Why I Quit My Job
Okay, here we go. Stick with me okay? It will make sense if you read it through.
There’s something stirring up inside of me.
Maybe it’s the summer season in full swing,
But it hit me that I’ve broken my cycle of vile inner dialogues.
I like myself now. I prefer who I am over who I once wished I was.
I like my skin color. I like my hair. I like my face. I like myself.
And in that realization I have found how profoundly defining my journey has been so far.
For the last year, I practiced extreme gratitude. In that, I chose to look at the blessings rather than the story of my past. It was the best thing I could have done because now when I look at the constructs that created my personality I’m grateful, not sad. I’m thankful for the difficult times.
See, like most of us, I didn’t have the easiest childhood. We moved. A lot. Some crazy stuff happened that I’m still left trying to make sense of. We lived in Pakistan for a while too and that is a big source of my ambition as well. Overall we didn’t have things that my friends had. A lot of people experience this growing up. People made fun of me for everything from how I looked to the clothes I wore. I struggled to find my place move after move. It’s pretty crazy how universal that part of my story is. I saw it in every city I’ve ever lived in. Kids making fun of other kids for what they didn’t have. I don’t know why we do that. Where is that behavior learnt?
I watched my dad leave us and then helped my mom pick up the pieces. She worked day and night to keep our home all while pursuing her bachelors and masters back to back. Amazing right?
That’s where my work ethic comes from.
I played mom jr. until I used distractions to numb myself from all the things I wish I could change.
I rooted all of that to the lack of money.
So when I branched out into young adulthood, the only goal I had was to create a significant income. I guess it’s not a surprise that I accomplished that. I become completely independent by 21. I had my own place, car, furniture, computers, instruments, jewelry. Everything I own, I bought with my own money. I bought my family gifts. Sent my mom on her dream vacation to Iceland. Spent lavishly on my friends. All of this was an attempt to fill a void that I thought had vanished just because I was making good money. I barely had a life though. Spending that money gave me the illusion of having one. Shooting from early in the morning to late evening and coming home to edit, wake up, and do it all again. Day after day.
Some people tell me that they don’t care what they make because they love their job so much. What about the other way around? People think I’m dumb for leaving it behind but what am I to do? I’m unhappy, unchallenged, and on the verge of 22. If I don’t make a radical change now, while I still have youth on my side, I will regret it and that’s the only truth I know.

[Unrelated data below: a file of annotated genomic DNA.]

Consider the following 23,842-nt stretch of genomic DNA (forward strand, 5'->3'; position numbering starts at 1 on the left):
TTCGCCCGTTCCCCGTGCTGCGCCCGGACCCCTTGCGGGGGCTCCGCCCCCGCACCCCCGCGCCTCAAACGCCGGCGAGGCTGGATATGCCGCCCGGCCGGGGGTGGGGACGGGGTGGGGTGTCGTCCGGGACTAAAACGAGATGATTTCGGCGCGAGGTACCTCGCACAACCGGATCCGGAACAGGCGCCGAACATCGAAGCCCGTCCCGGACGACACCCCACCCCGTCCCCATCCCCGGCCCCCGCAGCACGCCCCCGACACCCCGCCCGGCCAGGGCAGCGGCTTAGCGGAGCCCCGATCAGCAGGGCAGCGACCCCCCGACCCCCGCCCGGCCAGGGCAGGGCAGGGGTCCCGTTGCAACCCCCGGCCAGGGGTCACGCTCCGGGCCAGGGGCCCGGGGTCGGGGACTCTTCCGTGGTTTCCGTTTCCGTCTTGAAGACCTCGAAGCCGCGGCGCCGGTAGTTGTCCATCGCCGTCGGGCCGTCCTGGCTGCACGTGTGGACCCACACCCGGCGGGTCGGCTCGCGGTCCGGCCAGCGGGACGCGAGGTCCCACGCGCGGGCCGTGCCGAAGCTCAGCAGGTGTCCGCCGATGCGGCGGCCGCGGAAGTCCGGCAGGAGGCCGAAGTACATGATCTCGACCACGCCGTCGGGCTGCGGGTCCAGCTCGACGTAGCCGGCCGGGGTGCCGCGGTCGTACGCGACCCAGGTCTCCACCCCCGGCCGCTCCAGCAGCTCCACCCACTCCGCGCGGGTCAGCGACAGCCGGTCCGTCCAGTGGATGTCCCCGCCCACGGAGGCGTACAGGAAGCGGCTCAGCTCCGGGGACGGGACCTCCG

So here I am, just days away from my 22nd birthday, dropping some crazy news to my friends and family. I was going to keep it to myself, but I’m already getting questions about why I’m not available on the schedule anymore. It’s because I resigned, and today is my last day working for Flow.
I have loved my time with this company. Seeing and being a part of growth is amazing. It’s addicting. So when it stops or slows down, you start searching for another fix. I’m addicted to growth. This is me trying to get my fix.
I have no regrets because I know I served with excellence. I gave my all 100% of the time. I embodied the culture of the company to my core. I radiated the givers mentality. I went above and beyond in any project I was given. I would never usually admit this because it seems obnoxious to say, but I’m done downplaying myself. I know I did these things, so I’m not regretful in any way. The only thing I’m sad about is the slight feeling of letting any of the realtors I have served for the past almost 2 years down. I’m learning though that I have the potential to offer value greater than that which I am able to give in my position, and I’m leaning into that now by letting go. Letting go of the certainty. Letting go of the expectations of leadership. Letting go to my need for monetary security and affirmation.
You can consider me crazy, ungrateful, or downright stupid, but guess what? This is my life to live. These are my mistakes to make. My lessons to learn. My money to earn or relinquish. I can’t live my life based on other people ambitions or lack-of. You can’t make people want what you want. You can’t make them understand where you are coming from. You can’t wait on people either.
The people I have met through this profession have directly cause me to come a better version of myself day by day, month by month. When I say I love you to the people I shoot for, it’s a truth I pull from deep within my heart. It’s an offering and a receiving because the energy is an exchange and not one sided at all. I am thankful that Ryan and Erin took a chance on a 19 year old videographer almost 3 years ago. I am thankful to have added value to the company and to learn that I have more to offer than I give myself credit for. I am thankful for the mistakes I have made. I am thankful for my friends who are supporting me through this decision. I am thankful the leadership at the company took the news gracefully and wished me nothing but the best. I am thankful that I realize now is the time to chase dreams and not money. I am thankful that for the first time in months, I see a future for myself.
Anyways, today was hard but I did it. I made it through my last day. I’m leaving for a very well deserved vacation tonight for about 8 days or so. When I get back…..well, you’ll see.
Photo of me taken by @tuurk aka TKRB. You can check more of his photos from the NYC trip here: www.wildagain.co/nyc